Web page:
The New York Rangers probably should have taken a two-goal lead early in the second period, but ended up killing a penalty instead. With Rangers forward Chris Kreider racing into the Penguins zone, he was pushed from behind by Penguins defenseman Kris Letang and right into goaltender Marc-Andre Fleury. The puck went in the net, but the referee emphatically waved the goal off.
Kreider was whistled for goaltender interference. He unquestionably made contact with Fleury, but the question is whether or not Kreider made contact because he was pushed into Fleury.
It's not necessarily a simple call, but even at full speed it was pretty clear Letang made contact with Kreider, causing him to make contact with Fleury. If Kreider had any time at all to avoid contact with Fleury it was about a split-second's worth as he was moving at a high rate of speed.
As Rule 69.1 clearly states, in part:
If an attacking player has been pushed, shoved, or fouled by a defending player so as to cause him to come into contact with the goalkeeper, such contact will not be deemed contact initiated by the attacking player for purposes of this rule, provided the attacking player has made a reasonable effort to avoid such contact.
There is room for referee interpretation, of course.
Now you can say Kreider did not make a reasonable effort to avoid contact, but again, did he have a reasonable amount of time to avoid such contact? Probably not.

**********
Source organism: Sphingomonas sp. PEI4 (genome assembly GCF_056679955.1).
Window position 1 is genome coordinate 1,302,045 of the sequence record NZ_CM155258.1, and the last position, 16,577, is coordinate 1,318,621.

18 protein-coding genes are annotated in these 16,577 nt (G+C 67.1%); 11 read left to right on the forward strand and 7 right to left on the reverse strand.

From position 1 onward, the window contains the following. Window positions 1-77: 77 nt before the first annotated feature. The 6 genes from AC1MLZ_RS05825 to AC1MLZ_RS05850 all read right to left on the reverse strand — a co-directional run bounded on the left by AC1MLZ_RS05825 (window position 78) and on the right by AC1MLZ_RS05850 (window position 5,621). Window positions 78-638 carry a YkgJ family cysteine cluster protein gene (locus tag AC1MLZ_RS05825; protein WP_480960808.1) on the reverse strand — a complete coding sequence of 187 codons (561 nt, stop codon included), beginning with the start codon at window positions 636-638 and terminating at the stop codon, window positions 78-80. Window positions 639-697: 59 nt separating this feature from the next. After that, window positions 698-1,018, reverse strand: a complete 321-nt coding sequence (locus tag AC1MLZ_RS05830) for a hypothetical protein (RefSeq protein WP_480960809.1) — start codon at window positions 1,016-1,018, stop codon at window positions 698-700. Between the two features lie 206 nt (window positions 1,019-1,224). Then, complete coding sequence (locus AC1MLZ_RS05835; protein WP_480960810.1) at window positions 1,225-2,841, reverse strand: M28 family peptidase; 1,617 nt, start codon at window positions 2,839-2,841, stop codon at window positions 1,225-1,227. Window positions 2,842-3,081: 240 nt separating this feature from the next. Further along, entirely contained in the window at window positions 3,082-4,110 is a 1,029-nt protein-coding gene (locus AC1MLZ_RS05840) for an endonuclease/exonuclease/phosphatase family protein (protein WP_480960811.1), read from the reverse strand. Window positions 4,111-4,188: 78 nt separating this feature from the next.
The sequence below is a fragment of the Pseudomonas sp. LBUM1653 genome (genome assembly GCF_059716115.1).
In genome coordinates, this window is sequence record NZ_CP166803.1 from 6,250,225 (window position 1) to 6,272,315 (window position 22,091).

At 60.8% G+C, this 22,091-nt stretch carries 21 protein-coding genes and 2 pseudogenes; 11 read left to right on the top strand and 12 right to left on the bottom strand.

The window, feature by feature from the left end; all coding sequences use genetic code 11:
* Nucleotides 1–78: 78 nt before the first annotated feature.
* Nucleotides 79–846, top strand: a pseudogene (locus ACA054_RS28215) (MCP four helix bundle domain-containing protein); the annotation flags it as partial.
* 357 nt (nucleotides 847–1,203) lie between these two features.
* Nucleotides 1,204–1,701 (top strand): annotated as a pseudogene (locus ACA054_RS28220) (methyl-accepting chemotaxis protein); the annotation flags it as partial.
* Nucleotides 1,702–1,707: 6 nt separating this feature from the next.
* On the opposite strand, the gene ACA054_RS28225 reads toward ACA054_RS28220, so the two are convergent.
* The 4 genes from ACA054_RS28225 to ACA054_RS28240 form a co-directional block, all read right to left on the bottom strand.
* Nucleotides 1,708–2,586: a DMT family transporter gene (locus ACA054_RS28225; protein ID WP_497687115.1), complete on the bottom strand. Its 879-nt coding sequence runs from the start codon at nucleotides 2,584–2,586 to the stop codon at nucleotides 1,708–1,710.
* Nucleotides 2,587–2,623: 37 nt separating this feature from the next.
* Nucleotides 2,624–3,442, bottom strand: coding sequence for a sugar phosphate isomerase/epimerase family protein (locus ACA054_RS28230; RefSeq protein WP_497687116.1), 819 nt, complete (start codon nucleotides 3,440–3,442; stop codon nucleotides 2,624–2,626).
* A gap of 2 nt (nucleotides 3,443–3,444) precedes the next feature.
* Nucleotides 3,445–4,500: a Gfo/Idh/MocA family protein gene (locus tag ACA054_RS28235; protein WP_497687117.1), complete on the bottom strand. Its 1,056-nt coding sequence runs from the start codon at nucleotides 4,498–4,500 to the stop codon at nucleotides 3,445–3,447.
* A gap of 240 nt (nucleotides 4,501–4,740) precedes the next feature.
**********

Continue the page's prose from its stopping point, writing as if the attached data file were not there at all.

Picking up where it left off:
Here's a look at the GIF via @myregularface:
Here's where I think the referee has a case for making this call, however.
Kreider clearly loses his balance, but he steadies himself before making contact with Fleury. Kreider's arm is tucked similar to a position a player would make when delivering a body check. After making contact, Kreider's arm extends a bit, again similarly to a body check. That said, a reasonable argument could be made that Kreider was merely bracing for impact and his momentum carried him through.
It's one of those split-second decisions where tiny things can play a role into the referee's call. This one definitely toes the borderline, but it's not totally surprising to see it called.
The nature of goalie interference rules is to protect the goaltenders. Fleury took a pretty good whack there. As important as protecting goaltenders is, however, getting the call right is probably more important, especially in a potential elimination game.
The Rangers have a reasonable gripe that the game should have been 3-1 at that point. Lucky for New York, Derick Brassard scored later in the period to give the Rangers a two-goal advantage. If it holds, they'll forget this call was ever made, probably.